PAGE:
Sarah Troup

Identifying Digital Opportunities for African Youth

Editor’s note: NextBillion is publishing a series of posts on emerging trends in Impact Sourcing, through work performed by the William Davidson Institute (WDI) and funded by the Rockefeller Foundation. Previous posts in the series can be found here. This article originally appeared on The Rockefeller Foundation blog.

While global leaders met in Davos last month at the World Economic Forum focused on Resilient Dynamism, The Rockefeller Foundation hosted a meeting in New York focused on how African youth can be resilient in a dynamic global economy. We brought together a diverse group of representatives from the information and communication technology (ICT) sector including Accenture, Microsoft, CISCO and IBM with non-profits MercyCorps and International Youth Foundation, major donors USAID and IFC along with thought leaders and Rockefeller Foundation partners like Digital Divide Data, Samasource, Monitor Deloitte and the William Davidson Institute to identify promising areas in the digital economy that can provide job opportunities for African youth.

For the past two and a half years, The Rockefeller Foundation has been supporting work to foster the development of Impact Sourcing – outsourcing jobs for poor or vulnerable people without the opportunity for alternative employment. With a $512 billion, and growing, global outsourcing market, this work seeks to enable more equitable growth by allowing youth in Africa to tap into potential job opportunities. From our work, we learned that employing poor or vulnerable youth in the digital economy not only allows them to increase their income-up to 200 percent, and learn skills that are applicable for future jobs opportunities; but that businesses can reduce their costs up to 40 percent for the same high quality service.

Building off what we learned about Impact Sourcing, we are now thinking bigger about job opportunities in the dynamic digital economy. According to IBM, every day, we create 2.5 quintillion bytes of data — so much that 90 percent of the data in the world today has been created in the last two years alone. This data comes from things like sensors used to gather climate information, posts to social media sites, digital pictures and videos, purchase transaction records, and cell phone GPS signals. We think that this explosion of technology and big data has the potential to create much needed job opportunities for African youth. At our meeting last week, together with our partners, we identified several areas of the digital economy that could employ African youth at scale. For example, increasing mobile phone penetration in Africa has made it possible for Kenya’s mobile money transfer platform mPesa, with 15 million registered users, to employ 50,000 people. Technology platforms can function as job matching services. Could there be a Task Rabbit in Africa that matches a skilled African youth with a job? Technology also enables large sectors in the African economy including agriculture, healthcare and financial services. How can technology help to improve the agriculture sector, the largest employer in Africa? Can the increasing use of mHealth also create jobs? What are the technology needs of the growing financial services sector across Africa?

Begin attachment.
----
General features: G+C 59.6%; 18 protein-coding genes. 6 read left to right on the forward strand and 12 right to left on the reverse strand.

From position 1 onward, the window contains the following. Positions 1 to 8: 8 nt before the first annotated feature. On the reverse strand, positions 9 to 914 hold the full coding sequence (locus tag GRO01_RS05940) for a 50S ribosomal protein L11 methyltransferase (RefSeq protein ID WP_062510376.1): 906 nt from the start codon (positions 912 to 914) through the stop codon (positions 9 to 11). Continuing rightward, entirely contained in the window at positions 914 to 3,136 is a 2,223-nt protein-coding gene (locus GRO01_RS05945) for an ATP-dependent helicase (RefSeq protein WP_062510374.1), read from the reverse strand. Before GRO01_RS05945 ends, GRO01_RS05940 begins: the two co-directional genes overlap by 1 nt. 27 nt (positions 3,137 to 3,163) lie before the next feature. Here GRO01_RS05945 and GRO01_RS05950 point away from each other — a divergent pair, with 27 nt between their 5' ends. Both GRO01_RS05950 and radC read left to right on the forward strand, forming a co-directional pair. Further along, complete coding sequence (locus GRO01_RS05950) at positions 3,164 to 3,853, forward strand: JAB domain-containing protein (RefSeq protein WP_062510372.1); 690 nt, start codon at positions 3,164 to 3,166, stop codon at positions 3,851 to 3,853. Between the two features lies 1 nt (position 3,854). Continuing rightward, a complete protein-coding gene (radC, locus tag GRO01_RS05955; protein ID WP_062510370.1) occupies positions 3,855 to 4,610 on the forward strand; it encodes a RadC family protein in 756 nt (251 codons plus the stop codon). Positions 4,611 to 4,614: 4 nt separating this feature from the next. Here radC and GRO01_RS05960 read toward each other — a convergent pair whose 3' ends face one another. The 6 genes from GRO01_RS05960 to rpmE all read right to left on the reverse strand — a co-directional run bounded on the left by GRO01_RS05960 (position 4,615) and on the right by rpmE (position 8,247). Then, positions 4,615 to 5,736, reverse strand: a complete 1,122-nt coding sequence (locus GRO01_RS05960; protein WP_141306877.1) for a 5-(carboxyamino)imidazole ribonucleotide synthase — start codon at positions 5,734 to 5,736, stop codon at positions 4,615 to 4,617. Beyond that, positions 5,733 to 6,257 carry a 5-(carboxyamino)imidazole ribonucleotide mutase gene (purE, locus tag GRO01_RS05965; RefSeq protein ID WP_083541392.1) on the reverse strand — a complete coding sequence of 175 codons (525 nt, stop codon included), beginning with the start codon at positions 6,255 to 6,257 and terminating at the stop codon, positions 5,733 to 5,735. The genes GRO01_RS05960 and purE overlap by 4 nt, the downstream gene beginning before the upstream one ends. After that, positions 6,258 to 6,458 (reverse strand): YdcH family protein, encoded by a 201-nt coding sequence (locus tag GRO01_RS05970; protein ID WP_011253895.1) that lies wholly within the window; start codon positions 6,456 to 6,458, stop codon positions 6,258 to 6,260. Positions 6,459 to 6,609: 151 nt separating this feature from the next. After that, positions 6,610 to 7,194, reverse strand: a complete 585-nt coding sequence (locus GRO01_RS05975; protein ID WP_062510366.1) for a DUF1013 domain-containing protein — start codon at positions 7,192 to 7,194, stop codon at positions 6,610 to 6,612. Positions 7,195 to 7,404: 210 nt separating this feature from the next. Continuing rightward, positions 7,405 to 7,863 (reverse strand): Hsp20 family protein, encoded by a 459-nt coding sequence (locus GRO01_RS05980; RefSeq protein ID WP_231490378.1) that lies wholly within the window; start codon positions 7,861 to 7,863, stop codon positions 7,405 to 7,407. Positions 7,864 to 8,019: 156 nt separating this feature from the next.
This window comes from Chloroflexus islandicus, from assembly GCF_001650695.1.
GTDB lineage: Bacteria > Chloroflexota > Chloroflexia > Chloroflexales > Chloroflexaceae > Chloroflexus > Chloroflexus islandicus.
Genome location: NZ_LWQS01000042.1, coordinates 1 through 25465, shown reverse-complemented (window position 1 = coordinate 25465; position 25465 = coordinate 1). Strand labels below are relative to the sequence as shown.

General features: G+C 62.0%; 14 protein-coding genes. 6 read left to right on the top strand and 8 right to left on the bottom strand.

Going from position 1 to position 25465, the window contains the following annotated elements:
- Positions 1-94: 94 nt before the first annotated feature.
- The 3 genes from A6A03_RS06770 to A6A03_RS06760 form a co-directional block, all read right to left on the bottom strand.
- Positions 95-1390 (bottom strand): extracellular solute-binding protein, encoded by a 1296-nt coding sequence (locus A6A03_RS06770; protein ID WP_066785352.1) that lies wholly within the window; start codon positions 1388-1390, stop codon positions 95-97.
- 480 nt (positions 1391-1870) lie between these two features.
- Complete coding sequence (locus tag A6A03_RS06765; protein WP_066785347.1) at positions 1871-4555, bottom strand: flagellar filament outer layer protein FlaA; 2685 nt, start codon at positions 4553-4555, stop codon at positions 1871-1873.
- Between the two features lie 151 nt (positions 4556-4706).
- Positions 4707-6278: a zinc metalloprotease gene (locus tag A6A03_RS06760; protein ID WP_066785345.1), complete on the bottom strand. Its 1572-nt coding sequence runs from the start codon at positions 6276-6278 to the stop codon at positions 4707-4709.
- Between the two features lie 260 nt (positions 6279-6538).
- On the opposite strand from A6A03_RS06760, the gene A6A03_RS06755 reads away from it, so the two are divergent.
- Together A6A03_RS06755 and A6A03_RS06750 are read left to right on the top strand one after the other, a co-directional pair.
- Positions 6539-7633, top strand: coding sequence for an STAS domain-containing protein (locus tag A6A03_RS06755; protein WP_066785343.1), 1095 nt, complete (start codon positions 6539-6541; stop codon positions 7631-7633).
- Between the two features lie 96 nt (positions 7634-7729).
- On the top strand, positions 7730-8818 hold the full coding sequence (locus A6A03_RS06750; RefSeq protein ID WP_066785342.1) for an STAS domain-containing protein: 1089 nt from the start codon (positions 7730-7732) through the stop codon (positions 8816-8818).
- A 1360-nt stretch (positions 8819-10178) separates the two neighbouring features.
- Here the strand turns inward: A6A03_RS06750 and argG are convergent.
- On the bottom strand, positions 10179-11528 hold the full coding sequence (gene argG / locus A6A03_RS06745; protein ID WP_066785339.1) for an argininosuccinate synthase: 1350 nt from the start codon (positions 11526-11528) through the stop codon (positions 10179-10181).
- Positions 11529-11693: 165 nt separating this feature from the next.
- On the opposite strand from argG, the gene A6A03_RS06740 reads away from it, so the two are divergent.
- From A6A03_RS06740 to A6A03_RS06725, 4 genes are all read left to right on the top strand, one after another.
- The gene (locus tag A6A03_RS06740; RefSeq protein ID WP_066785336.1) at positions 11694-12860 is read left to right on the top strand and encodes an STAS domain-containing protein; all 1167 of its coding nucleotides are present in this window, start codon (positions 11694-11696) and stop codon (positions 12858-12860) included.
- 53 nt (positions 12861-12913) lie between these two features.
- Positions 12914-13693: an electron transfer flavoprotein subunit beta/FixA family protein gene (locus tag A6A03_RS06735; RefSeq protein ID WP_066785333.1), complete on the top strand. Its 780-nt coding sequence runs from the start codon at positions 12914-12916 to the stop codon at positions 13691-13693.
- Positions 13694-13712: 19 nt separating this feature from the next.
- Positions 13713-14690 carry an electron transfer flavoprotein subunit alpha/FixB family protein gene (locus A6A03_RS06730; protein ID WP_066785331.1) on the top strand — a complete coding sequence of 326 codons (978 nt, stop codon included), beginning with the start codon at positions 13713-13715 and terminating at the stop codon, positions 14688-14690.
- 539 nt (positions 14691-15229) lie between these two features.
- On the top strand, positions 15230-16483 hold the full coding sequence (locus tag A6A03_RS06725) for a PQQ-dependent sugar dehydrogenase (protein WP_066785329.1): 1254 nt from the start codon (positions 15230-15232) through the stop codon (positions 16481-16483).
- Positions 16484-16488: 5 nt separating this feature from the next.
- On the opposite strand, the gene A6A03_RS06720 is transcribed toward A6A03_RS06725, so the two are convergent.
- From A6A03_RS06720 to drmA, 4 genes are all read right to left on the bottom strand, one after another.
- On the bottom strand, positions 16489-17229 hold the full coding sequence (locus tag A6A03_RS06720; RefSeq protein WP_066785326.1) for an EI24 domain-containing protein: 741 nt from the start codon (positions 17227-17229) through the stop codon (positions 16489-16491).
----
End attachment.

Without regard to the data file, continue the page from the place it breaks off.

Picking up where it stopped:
Creating an opportunity for young people to both earn an income and learn highly sought after skills by working in the digital economy presents an exciting opportunity to address the unemployment challenge in Africa. The Rockefeller Foundation is eager to explore what role it can play in coordinating a coalition of partners from government, civil society and the private sector committed to supporting African youth to increase their resilience in the dynamic global economy.

Sarah Troup is a Strategy Associate at The Rockefeller Foundation. She is responsible for supporting the work of the Chief Operating Office and the Vice President, Strategy and Evaluation.

Education, Technology
employment, skill development